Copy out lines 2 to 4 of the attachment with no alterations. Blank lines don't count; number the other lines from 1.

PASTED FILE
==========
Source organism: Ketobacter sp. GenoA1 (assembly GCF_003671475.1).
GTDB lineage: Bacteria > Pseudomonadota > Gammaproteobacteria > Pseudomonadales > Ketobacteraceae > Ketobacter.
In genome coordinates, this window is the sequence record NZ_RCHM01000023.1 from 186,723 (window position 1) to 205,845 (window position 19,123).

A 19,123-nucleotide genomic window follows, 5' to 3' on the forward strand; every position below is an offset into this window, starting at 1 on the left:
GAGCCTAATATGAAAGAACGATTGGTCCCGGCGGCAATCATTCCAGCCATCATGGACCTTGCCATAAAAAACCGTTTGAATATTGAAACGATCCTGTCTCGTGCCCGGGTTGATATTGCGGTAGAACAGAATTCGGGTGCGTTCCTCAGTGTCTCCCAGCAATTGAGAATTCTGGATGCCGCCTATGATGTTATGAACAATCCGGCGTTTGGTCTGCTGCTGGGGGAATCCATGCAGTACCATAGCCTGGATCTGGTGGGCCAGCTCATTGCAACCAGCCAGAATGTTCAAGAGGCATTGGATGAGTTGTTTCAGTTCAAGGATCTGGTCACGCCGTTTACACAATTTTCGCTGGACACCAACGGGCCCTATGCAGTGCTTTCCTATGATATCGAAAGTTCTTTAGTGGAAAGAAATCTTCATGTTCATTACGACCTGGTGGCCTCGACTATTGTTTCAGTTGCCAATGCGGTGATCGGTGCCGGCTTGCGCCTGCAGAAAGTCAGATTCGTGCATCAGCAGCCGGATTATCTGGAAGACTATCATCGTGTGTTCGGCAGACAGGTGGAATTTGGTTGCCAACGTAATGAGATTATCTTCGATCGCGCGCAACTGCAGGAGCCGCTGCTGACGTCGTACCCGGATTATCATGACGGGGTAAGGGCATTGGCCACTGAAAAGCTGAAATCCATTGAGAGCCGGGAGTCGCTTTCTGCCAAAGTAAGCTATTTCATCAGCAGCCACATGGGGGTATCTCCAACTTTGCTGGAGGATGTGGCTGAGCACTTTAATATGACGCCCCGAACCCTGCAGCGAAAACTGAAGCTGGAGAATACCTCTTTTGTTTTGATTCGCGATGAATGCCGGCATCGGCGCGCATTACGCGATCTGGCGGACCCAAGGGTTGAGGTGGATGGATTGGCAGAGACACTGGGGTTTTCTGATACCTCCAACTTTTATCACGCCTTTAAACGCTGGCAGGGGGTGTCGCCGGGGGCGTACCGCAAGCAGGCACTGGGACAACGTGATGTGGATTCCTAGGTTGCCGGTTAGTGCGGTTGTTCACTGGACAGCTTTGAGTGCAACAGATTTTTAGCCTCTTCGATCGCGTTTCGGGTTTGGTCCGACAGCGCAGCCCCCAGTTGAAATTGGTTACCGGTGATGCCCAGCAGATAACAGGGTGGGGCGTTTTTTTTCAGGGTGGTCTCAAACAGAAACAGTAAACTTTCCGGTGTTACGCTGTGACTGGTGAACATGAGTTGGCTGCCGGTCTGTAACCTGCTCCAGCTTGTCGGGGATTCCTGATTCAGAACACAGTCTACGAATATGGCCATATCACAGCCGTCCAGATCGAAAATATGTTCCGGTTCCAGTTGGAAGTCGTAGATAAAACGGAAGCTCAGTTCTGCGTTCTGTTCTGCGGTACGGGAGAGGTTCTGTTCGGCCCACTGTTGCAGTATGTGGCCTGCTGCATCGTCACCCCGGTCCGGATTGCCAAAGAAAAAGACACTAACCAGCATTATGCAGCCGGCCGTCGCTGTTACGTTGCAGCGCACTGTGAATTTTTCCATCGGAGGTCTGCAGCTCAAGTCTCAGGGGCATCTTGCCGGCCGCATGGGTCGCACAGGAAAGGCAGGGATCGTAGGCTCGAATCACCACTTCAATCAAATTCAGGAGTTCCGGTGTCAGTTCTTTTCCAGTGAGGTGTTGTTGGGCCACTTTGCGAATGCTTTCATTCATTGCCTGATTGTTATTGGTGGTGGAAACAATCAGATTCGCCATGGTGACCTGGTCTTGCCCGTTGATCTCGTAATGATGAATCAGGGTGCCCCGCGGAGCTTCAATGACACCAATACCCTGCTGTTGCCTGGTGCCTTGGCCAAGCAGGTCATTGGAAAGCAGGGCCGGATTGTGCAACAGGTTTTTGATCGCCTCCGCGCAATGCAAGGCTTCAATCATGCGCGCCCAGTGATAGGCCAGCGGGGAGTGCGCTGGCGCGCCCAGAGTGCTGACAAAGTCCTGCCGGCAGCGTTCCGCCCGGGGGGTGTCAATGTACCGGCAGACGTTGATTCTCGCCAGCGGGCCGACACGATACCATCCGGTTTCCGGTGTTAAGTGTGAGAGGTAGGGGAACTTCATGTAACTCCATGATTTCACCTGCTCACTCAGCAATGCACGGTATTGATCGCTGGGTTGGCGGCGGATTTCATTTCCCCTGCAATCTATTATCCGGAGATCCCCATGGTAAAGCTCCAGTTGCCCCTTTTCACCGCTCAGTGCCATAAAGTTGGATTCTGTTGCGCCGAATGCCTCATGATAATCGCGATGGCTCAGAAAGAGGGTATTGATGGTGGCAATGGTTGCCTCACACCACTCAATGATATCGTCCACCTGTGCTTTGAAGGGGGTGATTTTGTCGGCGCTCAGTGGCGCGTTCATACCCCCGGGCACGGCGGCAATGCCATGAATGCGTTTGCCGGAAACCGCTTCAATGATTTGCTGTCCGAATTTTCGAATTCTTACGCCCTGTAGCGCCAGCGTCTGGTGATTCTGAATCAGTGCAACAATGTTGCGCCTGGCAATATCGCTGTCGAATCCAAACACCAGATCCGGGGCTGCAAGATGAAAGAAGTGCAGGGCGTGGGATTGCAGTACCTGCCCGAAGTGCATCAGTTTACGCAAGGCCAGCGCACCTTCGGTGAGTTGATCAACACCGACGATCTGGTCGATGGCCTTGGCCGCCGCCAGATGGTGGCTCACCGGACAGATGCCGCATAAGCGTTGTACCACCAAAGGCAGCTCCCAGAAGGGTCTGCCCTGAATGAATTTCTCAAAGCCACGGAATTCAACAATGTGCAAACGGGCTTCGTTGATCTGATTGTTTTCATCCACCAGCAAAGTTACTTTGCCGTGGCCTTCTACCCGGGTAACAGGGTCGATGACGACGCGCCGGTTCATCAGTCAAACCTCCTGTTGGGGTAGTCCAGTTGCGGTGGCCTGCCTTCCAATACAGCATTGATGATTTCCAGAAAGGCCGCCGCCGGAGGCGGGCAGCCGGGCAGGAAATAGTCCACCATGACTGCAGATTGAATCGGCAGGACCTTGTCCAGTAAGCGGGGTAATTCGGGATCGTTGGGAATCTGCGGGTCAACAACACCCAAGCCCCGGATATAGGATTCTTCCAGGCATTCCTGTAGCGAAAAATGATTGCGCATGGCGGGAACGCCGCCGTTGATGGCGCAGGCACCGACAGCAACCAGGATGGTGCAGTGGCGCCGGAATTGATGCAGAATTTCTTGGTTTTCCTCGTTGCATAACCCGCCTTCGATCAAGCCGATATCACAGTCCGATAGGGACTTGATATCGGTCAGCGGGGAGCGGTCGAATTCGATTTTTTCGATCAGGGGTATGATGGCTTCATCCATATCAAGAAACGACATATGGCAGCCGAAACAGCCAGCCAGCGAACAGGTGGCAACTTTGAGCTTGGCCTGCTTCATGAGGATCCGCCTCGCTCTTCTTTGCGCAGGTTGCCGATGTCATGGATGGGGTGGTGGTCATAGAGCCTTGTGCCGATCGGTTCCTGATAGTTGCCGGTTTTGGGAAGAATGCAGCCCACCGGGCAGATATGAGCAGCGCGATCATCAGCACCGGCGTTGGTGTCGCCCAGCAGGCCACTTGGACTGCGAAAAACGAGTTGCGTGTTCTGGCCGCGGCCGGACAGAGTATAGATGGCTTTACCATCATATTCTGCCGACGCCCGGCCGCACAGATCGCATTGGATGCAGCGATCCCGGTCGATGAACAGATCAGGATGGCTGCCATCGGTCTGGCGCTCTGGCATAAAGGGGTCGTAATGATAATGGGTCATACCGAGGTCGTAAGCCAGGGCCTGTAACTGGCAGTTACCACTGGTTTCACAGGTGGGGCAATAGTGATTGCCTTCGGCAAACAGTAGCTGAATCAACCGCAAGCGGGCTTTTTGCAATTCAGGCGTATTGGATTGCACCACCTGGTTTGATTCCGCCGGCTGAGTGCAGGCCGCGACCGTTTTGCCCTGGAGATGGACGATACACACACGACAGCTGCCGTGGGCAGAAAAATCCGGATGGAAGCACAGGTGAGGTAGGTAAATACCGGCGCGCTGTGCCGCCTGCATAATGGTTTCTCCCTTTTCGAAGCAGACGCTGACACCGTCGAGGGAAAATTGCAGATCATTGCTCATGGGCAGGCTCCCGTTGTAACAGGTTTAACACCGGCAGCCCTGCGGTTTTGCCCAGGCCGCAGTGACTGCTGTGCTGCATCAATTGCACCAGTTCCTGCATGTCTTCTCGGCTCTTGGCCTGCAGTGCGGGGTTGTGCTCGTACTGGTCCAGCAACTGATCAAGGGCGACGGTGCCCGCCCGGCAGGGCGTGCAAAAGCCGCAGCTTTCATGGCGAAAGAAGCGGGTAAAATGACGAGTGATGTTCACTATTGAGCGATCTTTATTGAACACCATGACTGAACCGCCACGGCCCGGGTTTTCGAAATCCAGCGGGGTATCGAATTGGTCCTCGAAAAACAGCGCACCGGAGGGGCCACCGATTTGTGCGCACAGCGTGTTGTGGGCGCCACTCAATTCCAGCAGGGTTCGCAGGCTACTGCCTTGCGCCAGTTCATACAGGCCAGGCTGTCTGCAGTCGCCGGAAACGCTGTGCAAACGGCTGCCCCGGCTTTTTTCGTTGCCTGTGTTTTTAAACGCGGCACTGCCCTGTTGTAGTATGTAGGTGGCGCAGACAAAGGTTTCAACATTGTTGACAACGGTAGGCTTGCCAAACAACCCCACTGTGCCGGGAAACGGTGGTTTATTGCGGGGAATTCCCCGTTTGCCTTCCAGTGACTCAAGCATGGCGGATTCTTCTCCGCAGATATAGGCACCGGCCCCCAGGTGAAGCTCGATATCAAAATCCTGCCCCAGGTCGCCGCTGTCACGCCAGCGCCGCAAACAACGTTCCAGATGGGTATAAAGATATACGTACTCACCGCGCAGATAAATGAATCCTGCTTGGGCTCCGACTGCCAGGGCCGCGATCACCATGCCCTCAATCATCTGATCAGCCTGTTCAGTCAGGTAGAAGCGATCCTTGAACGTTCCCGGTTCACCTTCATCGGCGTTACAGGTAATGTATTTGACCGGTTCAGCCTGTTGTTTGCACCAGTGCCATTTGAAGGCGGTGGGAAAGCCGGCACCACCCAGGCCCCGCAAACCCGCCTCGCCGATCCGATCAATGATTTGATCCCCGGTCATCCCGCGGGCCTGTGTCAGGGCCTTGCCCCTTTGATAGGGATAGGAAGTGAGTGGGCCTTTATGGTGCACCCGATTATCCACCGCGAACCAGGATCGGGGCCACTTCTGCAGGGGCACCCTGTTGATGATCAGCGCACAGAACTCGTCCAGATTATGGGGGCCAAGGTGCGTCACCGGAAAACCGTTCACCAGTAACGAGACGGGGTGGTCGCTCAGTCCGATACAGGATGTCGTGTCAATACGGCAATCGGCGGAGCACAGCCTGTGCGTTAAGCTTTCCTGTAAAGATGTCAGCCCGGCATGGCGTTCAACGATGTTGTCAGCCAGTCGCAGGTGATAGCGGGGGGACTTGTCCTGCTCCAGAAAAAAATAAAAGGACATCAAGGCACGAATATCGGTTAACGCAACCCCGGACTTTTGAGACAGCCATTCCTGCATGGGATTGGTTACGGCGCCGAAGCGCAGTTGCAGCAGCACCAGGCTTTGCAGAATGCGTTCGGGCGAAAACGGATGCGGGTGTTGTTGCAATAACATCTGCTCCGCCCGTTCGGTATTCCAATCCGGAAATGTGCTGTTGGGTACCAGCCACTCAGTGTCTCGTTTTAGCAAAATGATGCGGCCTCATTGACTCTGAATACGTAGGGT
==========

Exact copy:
GTDB lineage: Bacteria > Pseudomonadota > Gammaproteobacteria > Pseudomonadales > Ketobacteraceae > Ketobacter.
In genome coordinates, this window is the sequence record NZ_RCHM01000023.1 from 186,723 (window position 1) to 205,845 (window position 19,123).

A 19,123-nucleotide genomic window follows, 5' to 3' on the forward strand; every position below is an offset into this window, starting at 1 on the left: